We started our desk research with a competitor analysis. We looked at the main competitor, “Power” and two online base websites, Kjell & Co & Komplett. We needed to understand how those companies were interacting with their users. We took notes of what we believed they were doing successfully, what they were not, and what we liked. Those insights helped us to work on the MVP of the product.  


Competitors logo's Elkjop

It was also very important for us to understand the Nordic market and visual trends better. We started by looking at any type of data we could get, checking different websites from Nordic countries and speaking to Elkjop staff. We also got access to prior usability testing, hotjar videos, and a document containing some user complaints/comments. Similar to the competitors’ analysis, we took notes of everything. We wanted to make sure that we did understand the users, their motivations, lifestyle and requirements.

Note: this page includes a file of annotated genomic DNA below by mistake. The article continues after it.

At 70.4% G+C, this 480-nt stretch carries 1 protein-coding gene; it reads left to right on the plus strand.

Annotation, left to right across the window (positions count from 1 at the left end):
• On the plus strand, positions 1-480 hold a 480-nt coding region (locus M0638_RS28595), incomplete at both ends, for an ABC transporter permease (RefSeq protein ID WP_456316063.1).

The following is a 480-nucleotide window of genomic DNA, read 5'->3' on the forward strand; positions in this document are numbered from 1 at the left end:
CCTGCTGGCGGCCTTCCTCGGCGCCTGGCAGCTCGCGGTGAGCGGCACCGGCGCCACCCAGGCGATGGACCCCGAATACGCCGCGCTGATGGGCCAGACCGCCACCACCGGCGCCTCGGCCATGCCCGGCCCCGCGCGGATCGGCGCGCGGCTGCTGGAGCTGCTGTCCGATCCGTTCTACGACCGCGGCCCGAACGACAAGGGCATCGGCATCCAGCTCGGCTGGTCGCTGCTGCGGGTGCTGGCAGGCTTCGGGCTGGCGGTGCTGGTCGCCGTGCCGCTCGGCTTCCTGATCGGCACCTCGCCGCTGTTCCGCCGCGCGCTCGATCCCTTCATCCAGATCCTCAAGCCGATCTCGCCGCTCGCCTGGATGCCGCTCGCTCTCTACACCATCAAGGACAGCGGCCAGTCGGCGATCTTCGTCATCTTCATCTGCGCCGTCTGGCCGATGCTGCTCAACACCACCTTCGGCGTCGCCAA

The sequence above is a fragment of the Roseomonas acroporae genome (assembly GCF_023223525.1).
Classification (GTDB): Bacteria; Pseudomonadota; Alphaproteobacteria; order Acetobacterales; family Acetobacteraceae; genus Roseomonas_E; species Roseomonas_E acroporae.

We designed our persona types and aligned them with our strategy. We wanted to use personas throughout our process to guide any design decisions, priorities and create empathy between the client and our team. 

Elkjop's personas

The next step for us was to hypothesise their user journey, which we could then use to start discussions about the user needs and general user flow of the application. We went back to our research, identified some pain points, must features and general behaviours on the current application.  

User stories of Elkjop Personas

Workshop Time... We Need to Discuss About Those Opportunities

We took our personas and their user journey to run our first internal workshop. Our main purpose was to introduce them to the rest of the team and discuss ways to help our personas reach their goals. It was very important for us to also include representatives from the development team, as we wanted to make sure that everything would be feasible under the specific timelines. 

Results from the workshop: 

  • Features that we could implement (and not)
  • General user flow
  • A better understanding of what type of data is needed from Elkjop in order to move forward with some requirements
  • Adjustments to personas